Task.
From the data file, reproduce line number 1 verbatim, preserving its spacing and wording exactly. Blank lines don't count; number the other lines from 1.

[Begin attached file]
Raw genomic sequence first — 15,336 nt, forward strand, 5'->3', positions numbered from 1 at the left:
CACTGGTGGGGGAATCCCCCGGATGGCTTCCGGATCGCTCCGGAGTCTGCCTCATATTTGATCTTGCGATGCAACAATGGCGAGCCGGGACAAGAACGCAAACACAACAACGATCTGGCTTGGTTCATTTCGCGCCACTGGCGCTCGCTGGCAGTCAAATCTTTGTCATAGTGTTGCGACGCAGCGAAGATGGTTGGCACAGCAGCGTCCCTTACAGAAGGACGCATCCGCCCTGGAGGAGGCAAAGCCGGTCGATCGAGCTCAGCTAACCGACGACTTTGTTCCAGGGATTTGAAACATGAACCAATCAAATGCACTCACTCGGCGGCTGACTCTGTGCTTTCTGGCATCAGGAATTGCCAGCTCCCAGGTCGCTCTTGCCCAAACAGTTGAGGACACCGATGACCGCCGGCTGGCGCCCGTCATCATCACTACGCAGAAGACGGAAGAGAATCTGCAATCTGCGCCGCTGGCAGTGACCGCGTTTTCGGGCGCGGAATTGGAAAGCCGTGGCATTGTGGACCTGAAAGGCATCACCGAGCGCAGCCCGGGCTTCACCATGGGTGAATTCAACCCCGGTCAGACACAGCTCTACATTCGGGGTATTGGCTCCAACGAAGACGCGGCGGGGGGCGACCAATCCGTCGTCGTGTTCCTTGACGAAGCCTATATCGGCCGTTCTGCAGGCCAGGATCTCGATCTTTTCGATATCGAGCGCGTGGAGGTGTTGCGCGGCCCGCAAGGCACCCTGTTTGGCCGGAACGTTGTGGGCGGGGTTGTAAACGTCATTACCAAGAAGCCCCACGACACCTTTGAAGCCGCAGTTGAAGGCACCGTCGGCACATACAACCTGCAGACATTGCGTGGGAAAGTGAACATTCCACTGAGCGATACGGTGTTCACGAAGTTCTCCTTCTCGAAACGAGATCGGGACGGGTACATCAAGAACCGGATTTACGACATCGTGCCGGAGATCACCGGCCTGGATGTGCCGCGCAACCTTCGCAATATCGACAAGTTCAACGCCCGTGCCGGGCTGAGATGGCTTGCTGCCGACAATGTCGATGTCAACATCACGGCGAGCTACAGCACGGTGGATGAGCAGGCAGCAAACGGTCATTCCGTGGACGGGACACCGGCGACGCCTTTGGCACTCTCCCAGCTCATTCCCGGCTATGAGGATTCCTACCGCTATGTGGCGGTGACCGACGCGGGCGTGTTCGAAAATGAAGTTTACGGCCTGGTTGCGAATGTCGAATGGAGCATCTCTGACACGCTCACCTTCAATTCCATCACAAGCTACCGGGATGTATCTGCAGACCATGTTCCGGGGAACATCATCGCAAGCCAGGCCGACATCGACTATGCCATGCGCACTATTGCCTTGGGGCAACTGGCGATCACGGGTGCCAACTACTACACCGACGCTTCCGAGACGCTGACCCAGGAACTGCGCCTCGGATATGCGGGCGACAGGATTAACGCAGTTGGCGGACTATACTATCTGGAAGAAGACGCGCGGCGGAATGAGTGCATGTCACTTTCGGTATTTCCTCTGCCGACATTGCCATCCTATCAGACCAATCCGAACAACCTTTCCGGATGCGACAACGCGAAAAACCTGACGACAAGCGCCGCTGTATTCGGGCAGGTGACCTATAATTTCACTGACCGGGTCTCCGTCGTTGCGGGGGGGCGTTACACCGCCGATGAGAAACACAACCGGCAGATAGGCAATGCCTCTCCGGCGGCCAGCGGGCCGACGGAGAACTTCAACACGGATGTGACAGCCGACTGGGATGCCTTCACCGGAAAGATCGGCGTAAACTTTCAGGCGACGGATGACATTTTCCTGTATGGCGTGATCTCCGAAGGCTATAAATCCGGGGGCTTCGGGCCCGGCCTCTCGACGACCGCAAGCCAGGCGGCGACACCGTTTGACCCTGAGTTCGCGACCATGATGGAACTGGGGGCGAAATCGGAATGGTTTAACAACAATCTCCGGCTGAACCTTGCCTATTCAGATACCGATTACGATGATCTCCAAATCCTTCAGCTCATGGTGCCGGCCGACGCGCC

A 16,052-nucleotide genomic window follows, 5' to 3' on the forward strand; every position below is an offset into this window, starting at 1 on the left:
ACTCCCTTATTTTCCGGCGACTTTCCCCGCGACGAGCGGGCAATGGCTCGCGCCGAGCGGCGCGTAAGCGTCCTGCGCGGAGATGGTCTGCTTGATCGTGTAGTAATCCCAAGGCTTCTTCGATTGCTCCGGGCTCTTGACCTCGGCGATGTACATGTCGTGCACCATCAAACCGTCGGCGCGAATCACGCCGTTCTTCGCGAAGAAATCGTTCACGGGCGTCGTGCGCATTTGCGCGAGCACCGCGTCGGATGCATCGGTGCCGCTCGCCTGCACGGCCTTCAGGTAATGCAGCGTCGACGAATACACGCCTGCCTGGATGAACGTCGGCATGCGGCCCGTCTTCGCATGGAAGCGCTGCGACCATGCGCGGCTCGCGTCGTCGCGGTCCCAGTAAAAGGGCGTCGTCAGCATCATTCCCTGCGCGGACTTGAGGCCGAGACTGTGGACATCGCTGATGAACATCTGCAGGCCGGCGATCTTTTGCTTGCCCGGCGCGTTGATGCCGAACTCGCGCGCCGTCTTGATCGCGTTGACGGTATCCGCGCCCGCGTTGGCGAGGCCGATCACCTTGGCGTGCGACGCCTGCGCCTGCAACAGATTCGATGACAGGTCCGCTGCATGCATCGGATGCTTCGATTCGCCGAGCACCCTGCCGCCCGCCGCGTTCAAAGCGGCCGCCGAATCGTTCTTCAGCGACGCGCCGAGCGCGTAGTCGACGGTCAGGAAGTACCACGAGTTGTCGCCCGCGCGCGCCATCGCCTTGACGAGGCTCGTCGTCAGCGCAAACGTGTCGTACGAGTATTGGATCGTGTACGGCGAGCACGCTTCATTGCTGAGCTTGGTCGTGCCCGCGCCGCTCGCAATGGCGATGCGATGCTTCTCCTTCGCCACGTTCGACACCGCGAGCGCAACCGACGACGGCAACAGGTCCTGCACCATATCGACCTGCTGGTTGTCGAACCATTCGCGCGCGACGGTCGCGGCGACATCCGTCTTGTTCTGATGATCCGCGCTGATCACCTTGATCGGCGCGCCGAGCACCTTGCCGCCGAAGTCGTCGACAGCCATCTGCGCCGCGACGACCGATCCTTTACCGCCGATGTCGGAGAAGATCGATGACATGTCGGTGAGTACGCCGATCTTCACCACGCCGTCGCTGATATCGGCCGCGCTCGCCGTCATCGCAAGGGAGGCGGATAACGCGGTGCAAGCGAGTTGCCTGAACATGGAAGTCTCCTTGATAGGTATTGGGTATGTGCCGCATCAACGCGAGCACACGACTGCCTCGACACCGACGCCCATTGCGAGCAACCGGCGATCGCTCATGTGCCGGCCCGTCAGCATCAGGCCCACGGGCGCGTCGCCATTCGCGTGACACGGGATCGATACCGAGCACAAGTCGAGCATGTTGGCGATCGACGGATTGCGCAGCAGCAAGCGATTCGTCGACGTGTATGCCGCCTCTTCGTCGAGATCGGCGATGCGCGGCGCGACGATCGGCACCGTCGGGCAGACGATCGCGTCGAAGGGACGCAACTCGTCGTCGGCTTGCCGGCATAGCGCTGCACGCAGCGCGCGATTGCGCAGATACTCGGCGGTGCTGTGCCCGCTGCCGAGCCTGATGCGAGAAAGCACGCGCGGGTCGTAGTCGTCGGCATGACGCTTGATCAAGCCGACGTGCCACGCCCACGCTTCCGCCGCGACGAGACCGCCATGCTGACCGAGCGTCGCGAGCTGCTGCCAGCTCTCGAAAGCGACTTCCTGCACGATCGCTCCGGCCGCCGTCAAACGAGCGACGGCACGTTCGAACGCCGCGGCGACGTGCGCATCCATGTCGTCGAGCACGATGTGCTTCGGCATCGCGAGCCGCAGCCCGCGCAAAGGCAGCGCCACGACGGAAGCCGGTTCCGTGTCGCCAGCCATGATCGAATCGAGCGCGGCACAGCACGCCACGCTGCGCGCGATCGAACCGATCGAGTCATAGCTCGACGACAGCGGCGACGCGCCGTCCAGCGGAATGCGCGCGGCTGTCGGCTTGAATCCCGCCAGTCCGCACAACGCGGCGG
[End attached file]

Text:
Raw genomic sequence first — 15,336 nt, forward strand, 5'->3', positions numbered from 1 at the left: